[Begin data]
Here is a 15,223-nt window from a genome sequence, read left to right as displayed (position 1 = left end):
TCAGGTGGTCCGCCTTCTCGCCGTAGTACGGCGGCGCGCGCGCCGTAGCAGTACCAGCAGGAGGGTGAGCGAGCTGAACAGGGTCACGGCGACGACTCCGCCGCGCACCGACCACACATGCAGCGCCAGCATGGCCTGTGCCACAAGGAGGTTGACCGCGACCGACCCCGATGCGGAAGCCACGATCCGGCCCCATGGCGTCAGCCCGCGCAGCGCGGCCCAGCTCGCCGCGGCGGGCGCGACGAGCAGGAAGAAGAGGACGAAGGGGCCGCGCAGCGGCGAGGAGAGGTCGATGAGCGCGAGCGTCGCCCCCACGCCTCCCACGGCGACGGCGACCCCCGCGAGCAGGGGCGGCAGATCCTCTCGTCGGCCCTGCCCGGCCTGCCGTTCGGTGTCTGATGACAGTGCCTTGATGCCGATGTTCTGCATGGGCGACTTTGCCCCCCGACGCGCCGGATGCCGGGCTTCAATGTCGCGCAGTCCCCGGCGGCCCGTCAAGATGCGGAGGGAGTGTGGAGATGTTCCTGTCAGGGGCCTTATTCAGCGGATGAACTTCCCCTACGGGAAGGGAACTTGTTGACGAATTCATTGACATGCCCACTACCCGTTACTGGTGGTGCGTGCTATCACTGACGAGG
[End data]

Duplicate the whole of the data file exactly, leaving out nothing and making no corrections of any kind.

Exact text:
Here is a 15,223-nt window from a genome sequence, read left to right as displayed (position 1 = left end):
TCAGGTGGTCCGCCTTCTCGCCGTAGTACGGCGGCGCGCGCGCCGTAGCAGTACCAGCAGGAGGGTGAGCGAGCTGAACAGGGTCACGGCGACGACTCCGCCGCGCACCGACCACACATGCAGCGCCAGCATGGCCTGTGCCACAAGGAGGTTGACCGCGACCGACCCCGATGCGGAAGCCACGATCCGGCCCCATGGCGTCAGCCCGCGCAGCGCGGCCCAGCTCGCCGCGGCGGGCGCGACGAGCAGGAAGAAGAGGACGAAGGGGCCGCGCAGCGGCGAGGAGAGGTCGATGAGCGCGAGCGTCGCCCCCACGCCTCCCACGGCGACGGCGACCCCCGCGAGCAGGGGCGGCAGATCCTCTCGTCGGCCCTGCCCGGCCTGCCGTTCGGTGTCTGATGACAGTGCCTTGATGCCGATGTTCTGCATGGGCGACTTTGCCCCCCGACGCGCCGGATGCCGGGCTTCAATGTCGCGCAGTCCCCGGCGGCCCGTCAAGATGCGGAGGGAGTGTGGAGATGTTCCTGTCAGGGGCCTTATTCAGCGGATGAACTTCCCCTACGGGAAGGGAACTTGTTGACGAATTCATTGACATGCCCACTACCCGTTACTGGTGGTGCGTGCTATCACTGACGAGG